The Eighties Club
The Politics and Pop Culture of the 1980s
The Television Time Machine
The Television Time Machine is set for 
Sunday, March 8, 1987 . . .

In television news this week: HBO has hit a legal snag in its efforts to purchase a package of NFL Thursday night games; the Sports Broadcasting Act of 1961 requires the NFL to sell national television rights to games for "sponsored" telecasts only. Since HBO doesn't have commercials, there is some question whether its telecasts are sponsored. It's up to the Justice Department to interpret the law.....MCA TV has pulled Miami Vice from the syndication market due to poor sales. MCA offered 90 episodes to begin running in the fall of 1988, but there weren't many takers. Buyers fear that the show, which features the latest fashions and music, might appear dated in years to come. MCA had hoped to recoup through syndication some of its losses -- every episode produced costs $300,000 to $500,000 more than the NBC licensing fee covers. Now it will have to consider other solutions.....Controversy swirls around the local Pennsylvania stations that chose recently to  air the news conference during which state treasurer R. Budd Dwyer shot himself.
6 PM (CST) - The Disney Movie on ABC is Bigfoot, starring Colleen Dewhurst as an anthropologist who helps parents recover children who they claim have been taken by Sasquatch. (Ooooookay!) In an episode of Our House (NBC), Gus (Wilford Brimley) becomes fed up with the legal system after serving as a juror. And on PBS there's a documentary entitled Henson's Place, and its all about Muppet creator Jim Henson, with (of course) clips from Sesame Street and The Muppet Show.  Other PBS affiliates are showing Firing Line, which features Rep. Jim Courtner (R-NJ) and Adm. Gene LaRocque arguing about arms control. (We'll take the Muppets any day.) At 7:30, on A&E, jazz violinist Stephane Grappelli teams up with cellist Julian Lloyd Webber to play a little first-rate music. But if that's too much culture for one day, you could catch Bassmasters on the Nashville Network and watch 1986 world champion Charlie Reed fish a Texas lake. (Doesn't that sound exciting?)
7 PM - Genie Francis, Susan Anton, Peter Haskell are among the guest stars in an episode of  Murder, She Wrote (CBS), in which Jessica snoops into the murder of an adman. Frankie and Face are taken hostage at the restaurant where Murdock works by mobsters out to kill the U.S. Attorney General in The A-Team (NBC). PBS is offering "Long Live the Turtle" on the Nature documentary series; it's all about the plight of the loggerhead, which may soon be hunted to extinction in Japan. Patrick Macnee of The Avengers fame hosts A&E's Evening at the Improv, with comedians Steven Wright and Rick Overton, among others.
8 PM - ABC is airing Moonraker, the 12th James Bond film, made in 1979, and starring Roger Moore as 007, who this time must look into the skyjacking of a space shuttle. CBS counters with Deadly Deception, a 1987 made-for-TV movie starring Lisa Eilbacher as a reporter who helps a widower discover a dark secret that's linked to his wife's mysterious death. Not to be outdone, NBC also has a movie, this one also made-for-TV but based on fact, entitled The Abduction of Kari Swenson (1987); Tracy Pollan stars as an athlete kidnapped and shot by a father-and-son team of mountain men in Montana back in 1984. Joe Don Baker, Ronny Cox and M. Emmet Walsh also star. (First Bigfoot, now mountain men -- and you thought the city was dangerous!) The conclusion of Lost Empires is on Masterpiece Theatre (PBS). Showtime is offering a two-hour extravaganza celebrating Caesars (Palace) 20th Birthday; George Burns and the Pointer Sisters will entertain you.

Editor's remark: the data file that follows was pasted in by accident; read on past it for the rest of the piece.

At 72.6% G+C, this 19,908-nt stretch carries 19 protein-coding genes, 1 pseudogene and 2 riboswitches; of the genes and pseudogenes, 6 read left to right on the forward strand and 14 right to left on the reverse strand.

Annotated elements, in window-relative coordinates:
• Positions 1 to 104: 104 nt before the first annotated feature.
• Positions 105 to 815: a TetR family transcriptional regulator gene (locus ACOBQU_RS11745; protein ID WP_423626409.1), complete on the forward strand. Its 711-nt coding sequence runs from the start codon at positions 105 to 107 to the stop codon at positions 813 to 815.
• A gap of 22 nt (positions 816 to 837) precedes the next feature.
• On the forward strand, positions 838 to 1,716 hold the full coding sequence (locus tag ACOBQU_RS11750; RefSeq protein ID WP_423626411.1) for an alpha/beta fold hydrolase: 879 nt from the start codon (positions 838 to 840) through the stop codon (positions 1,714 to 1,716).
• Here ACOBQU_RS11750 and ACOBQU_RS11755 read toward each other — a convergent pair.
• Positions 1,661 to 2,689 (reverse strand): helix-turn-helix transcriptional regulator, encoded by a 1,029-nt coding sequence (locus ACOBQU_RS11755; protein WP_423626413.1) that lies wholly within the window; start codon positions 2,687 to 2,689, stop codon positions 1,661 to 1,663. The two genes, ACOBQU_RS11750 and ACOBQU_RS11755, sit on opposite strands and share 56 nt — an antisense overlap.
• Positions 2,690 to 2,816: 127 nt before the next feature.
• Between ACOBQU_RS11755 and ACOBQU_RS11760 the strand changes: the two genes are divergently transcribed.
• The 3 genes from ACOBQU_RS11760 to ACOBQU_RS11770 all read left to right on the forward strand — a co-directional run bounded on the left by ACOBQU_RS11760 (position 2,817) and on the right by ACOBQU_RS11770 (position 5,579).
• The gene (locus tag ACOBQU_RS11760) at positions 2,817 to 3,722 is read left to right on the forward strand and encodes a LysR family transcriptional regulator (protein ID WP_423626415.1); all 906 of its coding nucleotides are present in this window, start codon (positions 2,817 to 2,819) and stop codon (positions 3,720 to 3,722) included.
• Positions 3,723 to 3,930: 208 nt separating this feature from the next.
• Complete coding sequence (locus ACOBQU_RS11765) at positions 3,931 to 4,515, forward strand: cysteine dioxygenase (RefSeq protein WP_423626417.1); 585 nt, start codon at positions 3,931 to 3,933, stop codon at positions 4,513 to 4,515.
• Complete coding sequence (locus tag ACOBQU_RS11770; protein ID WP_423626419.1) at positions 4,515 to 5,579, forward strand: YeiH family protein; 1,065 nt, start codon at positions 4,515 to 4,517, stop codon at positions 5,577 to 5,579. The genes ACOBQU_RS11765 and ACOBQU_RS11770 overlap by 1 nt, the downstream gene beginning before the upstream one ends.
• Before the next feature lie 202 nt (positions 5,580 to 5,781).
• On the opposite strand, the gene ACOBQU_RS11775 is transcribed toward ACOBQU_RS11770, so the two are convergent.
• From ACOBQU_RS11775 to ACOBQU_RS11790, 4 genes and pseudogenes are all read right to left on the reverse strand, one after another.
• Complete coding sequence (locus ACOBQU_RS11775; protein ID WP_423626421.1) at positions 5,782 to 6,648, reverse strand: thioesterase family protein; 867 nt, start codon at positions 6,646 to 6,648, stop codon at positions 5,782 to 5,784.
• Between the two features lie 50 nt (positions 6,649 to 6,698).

9 PM - Upstairs, Downstairs returns to PBS; in Part I, the domestic staff at the London home of the Bellamy family must adjust to the hiring of a rebellious parlor maid with a dubious past. Other PBS affiliates have opted for Backstage Tonight, in which Ella Fitzgerald and B.B. King discuss their careers. HBO is showing a 45-minute special called How To Raise A Street-Smart Child; hosted by John Walsh, it purports to educate children on hiw to protect themselves from dangerous situations. (For instance, stay away from Bigfoot and mountain men!) USA's Cover Story profiles singer Peter Cetera, and Cinemax is showing Rambo: First Blood, Part II (1985), for those who want to see Sylvester Stallone win the Vietnam War in a rematch.
LATE NIGHT - Eddie Murphy and Willie Nelson are the guests interviewed during tonight's Hollywood Insider (USA), and apartheid in South Africa is the topic of discussion on Great Decisions '87 (PBS). Angel Heart, Lethal Weapon and Tin Men are reviewed in At the Movies (NBC), and ESPN is showing two-and-a-half hours of tennis, first-round play at the Lipton International Players Championships, taped earlier today at Key Biscayne, FL (for all you insomniacs.)

IMAGES: Jim Henson and friend; Tracy Pollan in The Abduction of Kari Swenson.

Stay tuned...There's no telling where the
TelevisionTime Machine will take us next time!

The Television Time Machine is set for 
Thursday, November 14, 1985 . . .

In television news this week: Dynasty's Linda Evans has been cast as a beautiful actress who quotes Shakespeare in the mini-series North and South, Book II, due out next spring....The Cinemax pay service offers The Max Headroom Show, which has been airing on England's Channel 4, and in which the computer-generated host interviews the likes of Sting.....Linda Thorson, late of The Avengers, is doing guest-star work in Hollywood on series like Lime Street and St. Elsewhere, even though she's been warned that too much television work will ruin her film career. "Well," said Thorson, "I don't have a film career.".....Since winning the gold medal in gymnastics at the 1984 Summer Olympics in Los Angeles, Mary Lou Retton has picked up a ton of endorsement deals -- more than any other Olympic athlete, in fact. Various companies are set to spend more that $35 million between now and next September to buy airtime for commercials featuring Retton.....The Fiesta Bowl is now the Sunkist Fiesta Bowl, since the California citrus growing firm has spent $7.5. million over the next five years to sponsor the Tempe, AZ sports event; NBC, however, refuses to use the Sunkist name in its Fiesta Bowl promotions.....Top video tape rentals this week: The Killing Fields, The Breakfast Club, Desperately Seeking Susan, Amadeus, The Karate Kid, The Sure Thing, A Soldier's Story, A Passage to India, The Falcon and the Snowman and Starman, in that order.
7 PM (EST) - On PBS' Non Fiction Television there's the 90-minute documentary The Times of Harvey Milk, about the murder of California's first openly homosexual elected official by a man whose successful defense was that he'd eaten too many Twinkies (I kid you not.) Meanwhile, A&E is offering highlights of the 1982 Santa Fe Chamber Music Festival, featuring Aaron Copeland. Jack Lemmon shows up on NBC's Entertainment Tonight.